New York City’s job recovery continues to lag behind the rest of the nation by a worrisome amount: The country has recovered 95% of the jobs lost in the pandemic recession, while the city has regained less than 75%.
Only 8% of private sector office workers are back at their desks five days a week, a new survey by the Partnership for New York City showed this week, with economic activity in business districts a fraction of the pre-pandemic level.
Now the meltdown in the stock market threatens the two sectors that have served as a bulwark for the city’s economy and its government finances: Wall Street and tech.
“It’s bad timing for the city in particular because we have lagged in employment and the securities industry has been a bulwark in tax revenue and gross product,” said Rahul Jain, the state deputy comptroller who oversees work on the city.
The Standard & Poor’s 500 index, regarded as the best measure of the stock market, has fallen about 12% in the last month alone. The NASDAQ Composite Index, used to track the performance of tech stocks, is down about 14%.
Since setting a record last fall, the S&P has plunged 20% and Nasdaq 31%. A drop of 20% is regarded as the benchmark for a bear market.
That likely spells bad news for city tax collections and the overall economy.
During the pandemic, Wall Street thrived as the stock market boomed. Pre-tax profits for the industry hit a near record of $58 billion last year. Bonuses soared 20% and average total compensation in the industry – including the highest paid traders and the lowest paid staff – likely neared $450,000, according to data from the state comptroller.
As a result, Wall Street accounted for 14% of all the economic activity in the city, about a quarter of all income on only 5% of jobs and, most importantly, almost 1 in 5 of all the tax dollars the state collects and 7% of all of the city’s tax revenue, according to the annual industry report from the state comptroller.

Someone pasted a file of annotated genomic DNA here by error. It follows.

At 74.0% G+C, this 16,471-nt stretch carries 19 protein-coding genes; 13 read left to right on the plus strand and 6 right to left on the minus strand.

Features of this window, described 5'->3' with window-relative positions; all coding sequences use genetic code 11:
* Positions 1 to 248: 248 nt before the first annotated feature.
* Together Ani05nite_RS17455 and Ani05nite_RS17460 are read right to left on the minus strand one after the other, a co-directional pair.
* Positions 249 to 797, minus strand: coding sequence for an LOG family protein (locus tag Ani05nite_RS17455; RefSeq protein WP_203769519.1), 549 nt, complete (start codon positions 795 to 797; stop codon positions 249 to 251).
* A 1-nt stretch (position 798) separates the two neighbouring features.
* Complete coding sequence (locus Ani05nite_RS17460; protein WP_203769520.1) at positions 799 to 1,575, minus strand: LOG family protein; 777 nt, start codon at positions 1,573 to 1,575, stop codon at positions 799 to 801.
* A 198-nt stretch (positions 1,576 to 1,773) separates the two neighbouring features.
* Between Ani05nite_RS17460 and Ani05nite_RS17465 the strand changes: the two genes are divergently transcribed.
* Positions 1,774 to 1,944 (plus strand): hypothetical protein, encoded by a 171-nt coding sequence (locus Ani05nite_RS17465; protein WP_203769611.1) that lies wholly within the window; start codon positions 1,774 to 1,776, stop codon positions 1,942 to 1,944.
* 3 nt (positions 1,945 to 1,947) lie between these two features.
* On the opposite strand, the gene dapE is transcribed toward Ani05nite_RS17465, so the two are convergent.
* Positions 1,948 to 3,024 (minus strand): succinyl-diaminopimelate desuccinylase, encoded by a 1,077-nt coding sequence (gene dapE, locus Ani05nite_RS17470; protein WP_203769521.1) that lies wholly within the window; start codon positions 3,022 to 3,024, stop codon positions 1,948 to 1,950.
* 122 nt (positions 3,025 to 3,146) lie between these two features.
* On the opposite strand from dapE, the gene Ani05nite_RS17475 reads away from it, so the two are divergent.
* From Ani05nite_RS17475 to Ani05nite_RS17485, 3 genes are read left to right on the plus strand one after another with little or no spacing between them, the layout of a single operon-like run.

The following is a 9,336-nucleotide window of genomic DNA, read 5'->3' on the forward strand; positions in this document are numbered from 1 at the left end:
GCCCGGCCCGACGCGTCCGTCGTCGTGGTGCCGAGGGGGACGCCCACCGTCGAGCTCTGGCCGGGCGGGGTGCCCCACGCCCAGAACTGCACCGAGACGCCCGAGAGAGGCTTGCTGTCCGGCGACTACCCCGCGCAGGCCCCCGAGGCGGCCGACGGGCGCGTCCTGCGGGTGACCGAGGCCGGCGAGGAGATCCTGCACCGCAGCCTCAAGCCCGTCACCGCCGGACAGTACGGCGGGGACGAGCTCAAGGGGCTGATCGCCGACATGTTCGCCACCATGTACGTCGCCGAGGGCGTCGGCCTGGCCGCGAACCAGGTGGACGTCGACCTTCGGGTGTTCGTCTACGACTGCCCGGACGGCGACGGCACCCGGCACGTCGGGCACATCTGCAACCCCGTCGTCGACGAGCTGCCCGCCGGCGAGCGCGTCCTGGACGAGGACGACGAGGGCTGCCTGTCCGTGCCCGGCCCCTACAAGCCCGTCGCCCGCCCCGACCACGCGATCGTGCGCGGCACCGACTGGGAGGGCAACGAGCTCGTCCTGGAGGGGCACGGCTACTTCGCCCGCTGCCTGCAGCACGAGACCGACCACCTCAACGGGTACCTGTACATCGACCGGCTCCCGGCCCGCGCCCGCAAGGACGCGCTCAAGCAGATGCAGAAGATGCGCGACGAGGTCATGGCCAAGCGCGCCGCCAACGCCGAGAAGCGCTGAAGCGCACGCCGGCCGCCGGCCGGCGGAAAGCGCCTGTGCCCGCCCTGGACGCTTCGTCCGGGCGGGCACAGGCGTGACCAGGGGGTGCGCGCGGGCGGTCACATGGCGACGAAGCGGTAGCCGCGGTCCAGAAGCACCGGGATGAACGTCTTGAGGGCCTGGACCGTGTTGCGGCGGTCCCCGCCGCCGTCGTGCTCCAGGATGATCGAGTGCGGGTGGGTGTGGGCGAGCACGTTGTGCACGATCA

Even before the recent market decline, Wall Street’s prospects had become uncertain because of rising interest rates. Securities firms borrow billions of dollars to finance their operations and their costs will soar as the Federal Reserve Board raises rates. In its executive budget for the coming fiscal year, the city had projected Wall Street profits will fall by 57% to $19 billion this year. The meltdown is likely to lower profits even more.
More job losses also loom. While Wall Street profits have soared, the industry has been adding jobs in lower-cost cities in the Midwest and South rather than in New York City, the comptroller’s annual report shows, a trend likely to accelerate. Finance employment in the city remains 3,500 jobs or about 2% below the February 2020 level.
Because the state relies so heavily on income taxes, a market meltdown could begin to squeeze the state budget later in the year — posing a threat to the source of funding for vital services from education to health care.
Particularly crucial are capital gains, the profits an investor makes when selling a stock or other asset as a profit. When markets decline, capital gains plunge — and since New York taxes them as ordinary income, instead of at a lower rates as the IRS does, the impact on state revenues is very significant.